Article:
by Conor Friedersdorf
Andy McCarthy's latest asserts that "intolerance is not just part of al-Qaeda, it is part of Islam." It's a piece that gets right to the point:
Non-Muslims are barred from entering the cities of Mecca and Medina not merely barred from building synagogues or churches, but barred, period, because their infidel feet are deemed unfit to touch the ground. This is not an al-Qaeda principle. Nor is it an “Islamist” principle. It is Islam, pure and simple.
Of course, non-Mormons are banned from LDS temples, and non-Catholics aren't allowed to partake in the Eucharist. And I'm sure there are many more exclusionary religious practices engaged in by non-Muslims, but 9/11 9/11 9/11, so Mr. McCarthy holds Muslims to a higher standard, and waxes darkly about the intolerance of Islam.
The rest of his piece largely consists of the dubious conflation of true Islam with modern day Saudi Arabia, as if the globe and history aren't replete with very different incarnations of Islamic society, and cherry-picking passages from the Koran in order to assert that its least defensible words define the true nature of Islam.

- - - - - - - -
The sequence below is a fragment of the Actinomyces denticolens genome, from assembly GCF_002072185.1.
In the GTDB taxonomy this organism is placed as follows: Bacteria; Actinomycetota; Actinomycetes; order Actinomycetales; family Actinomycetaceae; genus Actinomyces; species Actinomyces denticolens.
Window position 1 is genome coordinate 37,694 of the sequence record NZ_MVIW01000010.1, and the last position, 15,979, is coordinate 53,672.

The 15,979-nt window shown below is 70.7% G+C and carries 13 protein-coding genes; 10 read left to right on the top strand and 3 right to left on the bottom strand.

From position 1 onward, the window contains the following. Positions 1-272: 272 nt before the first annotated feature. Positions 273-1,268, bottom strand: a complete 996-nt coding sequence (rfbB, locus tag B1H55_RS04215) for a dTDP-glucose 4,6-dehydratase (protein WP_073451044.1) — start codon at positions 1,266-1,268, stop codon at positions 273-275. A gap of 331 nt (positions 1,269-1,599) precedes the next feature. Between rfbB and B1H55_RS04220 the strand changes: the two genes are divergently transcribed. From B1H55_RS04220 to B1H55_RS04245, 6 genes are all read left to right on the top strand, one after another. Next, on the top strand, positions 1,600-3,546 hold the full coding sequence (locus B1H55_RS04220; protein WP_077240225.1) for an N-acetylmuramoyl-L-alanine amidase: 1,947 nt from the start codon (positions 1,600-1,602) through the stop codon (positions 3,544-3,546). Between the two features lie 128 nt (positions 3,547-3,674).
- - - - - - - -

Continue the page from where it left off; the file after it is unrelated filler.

One reason it's good that I don't work at National Review is that I'd be tempted to get a fake Koran made with Leviticus inserted into it, and provoke Mr. McCarthy into citing all sorts of Bible passages as evidence that the religion they're part of is inherently intolerant. (In case it isn't clear, I do not think Christianity is intolerant.) In the end, my mischievous antics probably wouldn't do much good, so I'm glad that among the magazine's many talented staffers is Reihan Salam, whose admirable capacity for respectful engagement often exceeds my own.